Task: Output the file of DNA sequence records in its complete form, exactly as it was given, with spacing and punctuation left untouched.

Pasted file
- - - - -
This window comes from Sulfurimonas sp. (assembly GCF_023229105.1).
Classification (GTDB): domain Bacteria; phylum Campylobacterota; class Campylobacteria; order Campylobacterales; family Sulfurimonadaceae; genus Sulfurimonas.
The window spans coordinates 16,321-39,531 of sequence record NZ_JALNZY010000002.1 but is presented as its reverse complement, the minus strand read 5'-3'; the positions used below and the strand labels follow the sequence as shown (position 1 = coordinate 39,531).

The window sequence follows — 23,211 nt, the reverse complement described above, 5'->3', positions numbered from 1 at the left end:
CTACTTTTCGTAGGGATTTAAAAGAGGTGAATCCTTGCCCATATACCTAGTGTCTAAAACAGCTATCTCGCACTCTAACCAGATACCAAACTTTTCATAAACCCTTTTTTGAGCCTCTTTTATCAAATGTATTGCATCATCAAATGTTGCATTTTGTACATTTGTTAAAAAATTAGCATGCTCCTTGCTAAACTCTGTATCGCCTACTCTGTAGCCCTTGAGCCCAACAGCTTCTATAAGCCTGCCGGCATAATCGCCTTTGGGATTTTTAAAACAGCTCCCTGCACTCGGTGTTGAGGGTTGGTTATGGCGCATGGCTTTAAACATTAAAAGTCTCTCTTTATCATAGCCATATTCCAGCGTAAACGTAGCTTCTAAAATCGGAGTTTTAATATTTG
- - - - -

This window comes from Sulfurimonas sp. (assembly GCF_023229105.1).
Classification (GTDB): domain Bacteria; phylum Campylobacterota; class Campylobacteria; order Campylobacterales; family Sulfurimonadaceae; genus Sulfurimonas.
The window spans coordinates 16,321-39,531 of sequence record NZ_JALNZY010000002.1 but is presented as its reverse complement, the minus strand read 5'-3'; the positions used below and the strand labels follow the sequence as shown (position 1 = coordinate 39,531).

The window sequence follows — 23,211 nt, the reverse complement described above, 5'->3', positions numbered from 1 at the left end:
CTACTTTTCGTAGGGATTTAAAAGAGGTGAATCCTTGCCCATATACCTAGTGTCTAAAACAGCTATCTCGCACTCTAACCAGATACCAAACTTTTCATAAACCCTTTTTTGAGCCTCTTTTATCAAATGTATTGCATCATCAAATGTTGCATTTTGTACATTTGTTAAAAAATTAGCATGCTCCTTGCTAAACTCTGTATCGCCTACTCTGTAGCCCTTGAGCCCAACAGCTTCTATAAGCCTGCCGGCATAATCGCCTTTGGGATTTTTAAAACAGCTCCCTGCACTCGGTGTTGAGGGTTGGTTATGGCGCATGGCTTTAAACATTAAAAGTCTCTCTTTATCATAGCCATATTCCAGCGTAAACGTAGCTTCTAAAATCGGAGTTTTAATATTTG